By Tim Hunt
Many more questions than answers for 2021Uploaded: Dec 31, 2020
As the New Year dawns at midnight, I’m hard pressed to find a time with so many more questions than answers.
Yes, there’s great news about vaccines against the COVID-19 virus and healthcare workers already are being immunized. That’s an amazing tribute to the scientists and other researchers in Big Pharma and some of their partners that delivered a safe vaccine years earlier than skeptics predicted. Go back and look at some internet news clips when Operation Warp Speed was announced—the president and his administration deserve lots of credit as well.
Yet, what will it mean? The esteemed Dr. Anthony Fauci, in an interview conveniently released Christmas Eve by the New York Times after people had quit paying attention on a three-day weekend, admitted that he’s been moving the goal posts on what would be needed to achieve herd immunity and squelch the virus. Originally, he was saying 60%, then it was 70% and finally he said it was between 70% and 90%.
What’s the real number Dr. Fauci? He demonstrated a lack of faith in the American people and their ability to understand the situation and take the appropriate steps. Sadly, that’s true of too many elected officials and health officials.
Big questions remain as more and more people are immunized. When will people be comfortable flying on airplanes, particularly on the long-haul international flights that have been the bread-and-butter for the airlines? Has business travel—a lucrative revenue source for airlines—shifted forever?
Will employers continue to allow their employees to work remotely—whether full-time or part-time? What will that mean for the class A office space in San Francisco and other job hubs? The San Francisco Business Times reported Monday that leasing activity in San Francisco is down 75% year-over-year, hitting a low last seen 20 years ago.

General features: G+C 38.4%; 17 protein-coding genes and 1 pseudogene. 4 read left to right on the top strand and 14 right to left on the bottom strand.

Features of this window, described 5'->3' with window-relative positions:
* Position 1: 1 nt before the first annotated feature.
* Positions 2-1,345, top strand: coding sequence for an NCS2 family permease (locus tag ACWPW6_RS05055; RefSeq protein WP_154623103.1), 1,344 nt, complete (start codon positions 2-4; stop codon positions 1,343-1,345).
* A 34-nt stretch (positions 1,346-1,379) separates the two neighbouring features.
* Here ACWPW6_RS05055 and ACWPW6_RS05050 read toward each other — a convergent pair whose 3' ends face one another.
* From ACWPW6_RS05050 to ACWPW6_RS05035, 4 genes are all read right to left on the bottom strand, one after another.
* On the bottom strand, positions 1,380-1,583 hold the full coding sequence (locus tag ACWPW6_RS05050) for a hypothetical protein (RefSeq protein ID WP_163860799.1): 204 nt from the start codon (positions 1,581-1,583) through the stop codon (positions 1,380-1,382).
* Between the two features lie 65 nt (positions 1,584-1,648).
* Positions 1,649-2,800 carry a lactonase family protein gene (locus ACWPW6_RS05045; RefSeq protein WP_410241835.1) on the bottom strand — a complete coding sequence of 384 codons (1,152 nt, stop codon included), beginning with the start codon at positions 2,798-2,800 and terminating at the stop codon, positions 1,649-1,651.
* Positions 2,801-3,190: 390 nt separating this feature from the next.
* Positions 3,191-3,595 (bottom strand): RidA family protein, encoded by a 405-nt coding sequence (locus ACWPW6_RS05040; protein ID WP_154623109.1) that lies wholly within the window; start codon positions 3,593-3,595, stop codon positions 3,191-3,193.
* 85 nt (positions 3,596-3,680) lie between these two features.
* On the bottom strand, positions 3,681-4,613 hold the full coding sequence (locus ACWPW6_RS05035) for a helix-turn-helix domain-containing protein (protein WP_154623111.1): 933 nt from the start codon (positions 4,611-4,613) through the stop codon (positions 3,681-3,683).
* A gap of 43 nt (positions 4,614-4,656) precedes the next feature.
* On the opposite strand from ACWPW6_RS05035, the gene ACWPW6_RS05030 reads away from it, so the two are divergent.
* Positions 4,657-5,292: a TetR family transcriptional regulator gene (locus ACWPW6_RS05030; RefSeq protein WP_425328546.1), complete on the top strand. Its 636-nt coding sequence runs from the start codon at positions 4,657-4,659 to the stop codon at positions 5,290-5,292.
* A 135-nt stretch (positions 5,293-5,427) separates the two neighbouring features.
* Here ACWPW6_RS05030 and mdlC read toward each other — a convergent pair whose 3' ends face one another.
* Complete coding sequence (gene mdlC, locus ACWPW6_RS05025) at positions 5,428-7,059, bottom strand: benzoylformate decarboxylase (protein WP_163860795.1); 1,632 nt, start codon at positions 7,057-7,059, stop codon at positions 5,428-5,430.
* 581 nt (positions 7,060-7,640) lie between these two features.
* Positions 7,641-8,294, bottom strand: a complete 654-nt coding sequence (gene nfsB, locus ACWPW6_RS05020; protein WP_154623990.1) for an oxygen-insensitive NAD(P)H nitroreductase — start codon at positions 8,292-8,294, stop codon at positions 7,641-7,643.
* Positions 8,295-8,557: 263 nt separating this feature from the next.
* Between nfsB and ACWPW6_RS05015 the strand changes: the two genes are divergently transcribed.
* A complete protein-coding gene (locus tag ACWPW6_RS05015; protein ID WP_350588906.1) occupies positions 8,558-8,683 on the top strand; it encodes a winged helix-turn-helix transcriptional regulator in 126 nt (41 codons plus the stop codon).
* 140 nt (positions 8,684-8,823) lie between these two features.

Here in the Tri-Valley, an area known for its quality of life and as an ideal place to raise a family, the business future also has plenty of questions. The Livermore Valley will benefit from its strong cluster of life science and advanced manufacturing companies. The life science firms require lab space so remote work for the entire employee pool doesn’t play—the same for manufacturing facilities such as Topcon, Gillig and Lam Research.
What the lessons learned this year will mean for the valley’s strong software companies and demand for office space is a big question. Workday gave an early hint this year after the pandemic hit when it walked away from a deal to take the 14-acre retail site next to Stoneridge Shopping Center. 10X Genomics, with its headquarters a block away, scooped it up and has submitted plans to the city.
The other big question facing Pleasanton is what the new majority on the City Council will do about housing. The prior City Council established the two-year work plan that included as a high priority resuming planning on the eastside. It was suspended during the drought. Ponderosa Homes has optioned one key parcel land worked out a contract with the other big landowner to master plan the area. The concept for the 1,100 acres includes a school site, an extension of the popular Ironwood active adult community and more than 500 affordable housing units. City staff leadership held the agreement with Ponderosa through the election season and now it’s a question of what Mayor Karla Brown and Councilwomen Julie Testa and Valerie Arkin will do about it.
They will face significant pressure from the state. The governor promised, pre-pandemic, aggressive action to address the state’s chronic housing shortage. That got derailed, but, as the pandemic eases, it will be back on the front burner in Sacramento.
Testa is a founder of California Alliance of Electeds as well as active in Liveable California, both groups that are committed to local control. In this case, you can translate local control to strict limits on housing.
That will run afoul of the upcoming new regional housing goal numbers that are due this year. Pleasanton’s goal is expected to be in the 4,000-unit range, significantly more than the current cycle. With its strong job base and two BART stations, Pleasanton is exactly the type of community where regional planners expect more high-density housing to be built close to public transit. The city, with the ACE train and its downtown station is correctly concerned about high-density in a single-family neighborhood.
2021 brings lots of questions with a fuzzy crystal ball when it comes to answers.